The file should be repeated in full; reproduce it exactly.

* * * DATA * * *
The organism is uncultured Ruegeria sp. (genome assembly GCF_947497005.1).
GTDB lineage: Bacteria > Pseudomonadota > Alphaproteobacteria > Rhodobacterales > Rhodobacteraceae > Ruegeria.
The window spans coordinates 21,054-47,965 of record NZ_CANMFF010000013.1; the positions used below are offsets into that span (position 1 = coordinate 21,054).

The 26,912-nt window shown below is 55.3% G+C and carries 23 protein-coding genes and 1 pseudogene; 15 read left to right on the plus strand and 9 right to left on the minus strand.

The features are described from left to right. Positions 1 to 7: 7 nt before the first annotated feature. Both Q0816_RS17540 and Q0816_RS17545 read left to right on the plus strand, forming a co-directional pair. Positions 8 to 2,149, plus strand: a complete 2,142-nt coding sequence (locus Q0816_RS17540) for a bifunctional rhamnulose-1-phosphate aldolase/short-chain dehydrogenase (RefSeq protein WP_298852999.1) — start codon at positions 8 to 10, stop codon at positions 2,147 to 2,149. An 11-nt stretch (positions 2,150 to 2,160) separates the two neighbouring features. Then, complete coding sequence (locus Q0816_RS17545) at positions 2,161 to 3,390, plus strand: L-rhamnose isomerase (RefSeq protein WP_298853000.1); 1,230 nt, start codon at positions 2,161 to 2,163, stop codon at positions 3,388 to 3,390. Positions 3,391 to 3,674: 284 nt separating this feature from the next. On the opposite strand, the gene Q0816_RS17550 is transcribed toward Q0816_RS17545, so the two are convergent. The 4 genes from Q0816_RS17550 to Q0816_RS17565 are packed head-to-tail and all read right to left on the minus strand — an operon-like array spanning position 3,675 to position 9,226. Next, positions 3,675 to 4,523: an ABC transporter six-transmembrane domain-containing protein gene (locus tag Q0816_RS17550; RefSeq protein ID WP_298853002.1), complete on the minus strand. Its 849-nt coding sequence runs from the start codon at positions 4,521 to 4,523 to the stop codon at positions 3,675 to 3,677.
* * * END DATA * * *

The organism is uncultured Ruegeria sp. (genome assembly GCF_947497005.1).
GTDB lineage: Bacteria > Pseudomonadota > Alphaproteobacteria > Rhodobacterales > Rhodobacteraceae > Ruegeria.
The window spans coordinates 21,054-47,965 of record NZ_CANMFF010000013.1; the positions used below are offsets into that span (position 1 = coordinate 21,054).

The 26,912-nt window shown below is 55.3% G+C and carries 23 protein-coding genes and 1 pseudogene; 15 read left to right on the plus strand and 9 right to left on the minus strand.

The features are described from left to right. Positions 1 to 7: 7 nt before the first annotated feature. Both Q0816_RS17540 and Q0816_RS17545 read left to right on the plus strand, forming a co-directional pair. Positions 8 to 2,149, plus strand: a complete 2,142-nt coding sequence (locus Q0816_RS17540) for a bifunctional rhamnulose-1-phosphate aldolase/short-chain dehydrogenase (RefSeq protein WP_298852999.1) — start codon at positions 8 to 10, stop codon at positions 2,147 to 2,149. An 11-nt stretch (positions 2,150 to 2,160) separates the two neighbouring features. Then, complete coding sequence (locus Q0816_RS17545) at positions 2,161 to 3,390, plus strand: L-rhamnose isomerase (RefSeq protein WP_298853000.1); 1,230 nt, start codon at positions 2,161 to 2,163, stop codon at positions 3,388 to 3,390. Positions 3,391 to 3,674: 284 nt separating this feature from the next. On the opposite strand, the gene Q0816_RS17550 is transcribed toward Q0816_RS17545, so the two are convergent. The 4 genes from Q0816_RS17550 to Q0816_RS17565 are packed head-to-tail and all read right to left on the minus strand — an operon-like array spanning position 3,675 to position 9,226. Next, positions 3,675 to 4,523: an ABC transporter six-transmembrane domain-containing protein gene (locus tag Q0816_RS17550; RefSeq protein ID WP_298853002.1), complete on the minus strand. Its 849-nt coding sequence runs from the start codon at positions 4,521 to 4,523 to the stop codon at positions 3,675 to 3,677.